Former South Bend Mayor Pete Buttigieg ended his presidential bid on Sunday, but despite his “moderate” label polls show that his voters’ top second choice is Vermont Sen. Bernie Sanders.
Buttigieg, who won the most delegates in Iowa and effectively tied Sanders in New Hampshire, announced that he would end his campaign after winning just 8.2% of the vote in Saturday’s South Carolina primary.
“The truth is the path has narrowed to a close for our candidacy if not for our cause,” he said on Sunday. “We must recognize that at this point in the race, the best way to keep faith with those goals and ideals is to step aside and help bring our party and country together.”
Buttigieg spent much of the end of his campaign criticizing Sanders. CNN reports that he is considering endorsing former Vice President Joe Biden.
Bernie is top second choice for Pete’s voters:
Though Buttigieg is considered a moderate and may throw his support behind Biden, a Morning Consult poll conducted just before he exited the race suggests a large chunk of his supporters will back Sanders.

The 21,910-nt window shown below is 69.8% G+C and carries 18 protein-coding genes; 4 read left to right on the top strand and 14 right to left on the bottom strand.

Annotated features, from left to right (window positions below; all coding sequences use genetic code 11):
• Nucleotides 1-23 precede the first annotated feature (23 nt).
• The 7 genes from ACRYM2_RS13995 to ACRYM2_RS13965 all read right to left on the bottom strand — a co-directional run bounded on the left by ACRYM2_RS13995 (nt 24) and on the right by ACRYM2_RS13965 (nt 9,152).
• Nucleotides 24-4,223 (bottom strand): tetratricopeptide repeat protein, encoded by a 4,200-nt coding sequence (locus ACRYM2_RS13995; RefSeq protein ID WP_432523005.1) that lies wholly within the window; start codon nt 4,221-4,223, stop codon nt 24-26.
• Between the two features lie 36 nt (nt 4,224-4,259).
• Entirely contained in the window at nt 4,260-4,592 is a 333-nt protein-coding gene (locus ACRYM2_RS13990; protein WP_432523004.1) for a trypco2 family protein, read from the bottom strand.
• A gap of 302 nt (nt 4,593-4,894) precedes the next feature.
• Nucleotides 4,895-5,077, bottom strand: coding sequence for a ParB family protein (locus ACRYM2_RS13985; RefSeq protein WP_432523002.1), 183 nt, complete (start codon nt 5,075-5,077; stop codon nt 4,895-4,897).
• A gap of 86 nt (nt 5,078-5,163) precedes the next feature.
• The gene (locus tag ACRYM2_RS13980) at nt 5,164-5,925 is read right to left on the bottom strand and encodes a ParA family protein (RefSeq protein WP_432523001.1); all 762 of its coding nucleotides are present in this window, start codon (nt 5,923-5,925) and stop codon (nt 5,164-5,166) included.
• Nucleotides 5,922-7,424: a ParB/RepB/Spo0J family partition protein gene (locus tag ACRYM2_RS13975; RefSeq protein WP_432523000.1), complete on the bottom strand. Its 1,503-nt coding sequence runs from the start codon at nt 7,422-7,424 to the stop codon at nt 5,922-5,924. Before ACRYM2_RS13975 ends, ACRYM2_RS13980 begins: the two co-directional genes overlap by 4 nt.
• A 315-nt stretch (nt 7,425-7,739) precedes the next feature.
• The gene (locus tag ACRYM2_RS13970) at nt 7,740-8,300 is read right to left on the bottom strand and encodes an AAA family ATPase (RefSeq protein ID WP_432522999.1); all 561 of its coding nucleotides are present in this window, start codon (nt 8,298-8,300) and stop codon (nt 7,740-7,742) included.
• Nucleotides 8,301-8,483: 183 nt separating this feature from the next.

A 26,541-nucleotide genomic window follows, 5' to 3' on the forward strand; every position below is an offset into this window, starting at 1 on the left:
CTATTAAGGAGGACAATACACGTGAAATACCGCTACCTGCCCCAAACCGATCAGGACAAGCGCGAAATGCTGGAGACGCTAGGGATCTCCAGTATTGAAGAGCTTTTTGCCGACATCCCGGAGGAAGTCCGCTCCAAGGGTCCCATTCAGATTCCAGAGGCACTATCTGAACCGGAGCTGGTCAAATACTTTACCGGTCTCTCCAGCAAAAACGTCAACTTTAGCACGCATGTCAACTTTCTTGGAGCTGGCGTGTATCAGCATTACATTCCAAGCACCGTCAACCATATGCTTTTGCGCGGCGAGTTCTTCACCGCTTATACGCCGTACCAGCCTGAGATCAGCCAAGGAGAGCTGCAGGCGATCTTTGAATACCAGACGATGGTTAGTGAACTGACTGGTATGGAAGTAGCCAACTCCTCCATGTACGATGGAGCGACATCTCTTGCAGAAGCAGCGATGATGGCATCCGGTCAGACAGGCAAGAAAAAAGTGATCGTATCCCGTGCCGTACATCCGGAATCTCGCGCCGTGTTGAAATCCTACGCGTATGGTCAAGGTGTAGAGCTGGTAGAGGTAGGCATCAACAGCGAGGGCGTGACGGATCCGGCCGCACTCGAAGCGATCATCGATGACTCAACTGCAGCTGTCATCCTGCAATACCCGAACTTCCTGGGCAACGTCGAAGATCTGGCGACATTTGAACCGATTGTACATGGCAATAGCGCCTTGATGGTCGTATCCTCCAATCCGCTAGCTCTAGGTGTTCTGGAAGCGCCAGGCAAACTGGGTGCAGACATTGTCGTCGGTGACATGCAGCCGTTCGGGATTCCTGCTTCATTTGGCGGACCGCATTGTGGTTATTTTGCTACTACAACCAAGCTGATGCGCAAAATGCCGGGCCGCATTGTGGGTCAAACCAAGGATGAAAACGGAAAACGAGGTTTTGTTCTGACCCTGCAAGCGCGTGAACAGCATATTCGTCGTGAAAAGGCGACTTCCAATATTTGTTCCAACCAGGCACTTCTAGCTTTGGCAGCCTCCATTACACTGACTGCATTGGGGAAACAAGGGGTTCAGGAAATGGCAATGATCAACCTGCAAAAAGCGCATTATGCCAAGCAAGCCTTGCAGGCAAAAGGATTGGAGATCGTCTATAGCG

More than 21% of Buttigieg supporters said Sanders was their second choice while 19% said they would support Biden. Another 19% said they would back Massachusetts Sen. Elizabeth Warren and 17% said they prefer former New York City Mayor Mike Bloomberg.
Buttigieg move not good for Sanders:
Though many of Pete’s supporters back Bernie, FiveThirtyEight’s Nate Silver points out that his departure hurt Sanders’ chances of winning a majority of delegates.
“Buttigieg was projected to get under 15 percent in the vast majority of states and districts on Super Tuesday. Thus, his votes were essentially wasted,” Silver explained. “Redistributing his votes to other candidates will help them to meet the 15 percent threshold, however. In particular, Sen. Elizabeth Warren and former New York Mayor Michael Bloomberg were both close to the 15 percent line in many states or districts. So even an extra percentage point or two would help them get over that line in more places… Conversely, Sanders was already projected to get 15 percent almost everywhere. So although he will pick up a few Buttigieg voters, they don’t necessarily translate to more delegates.”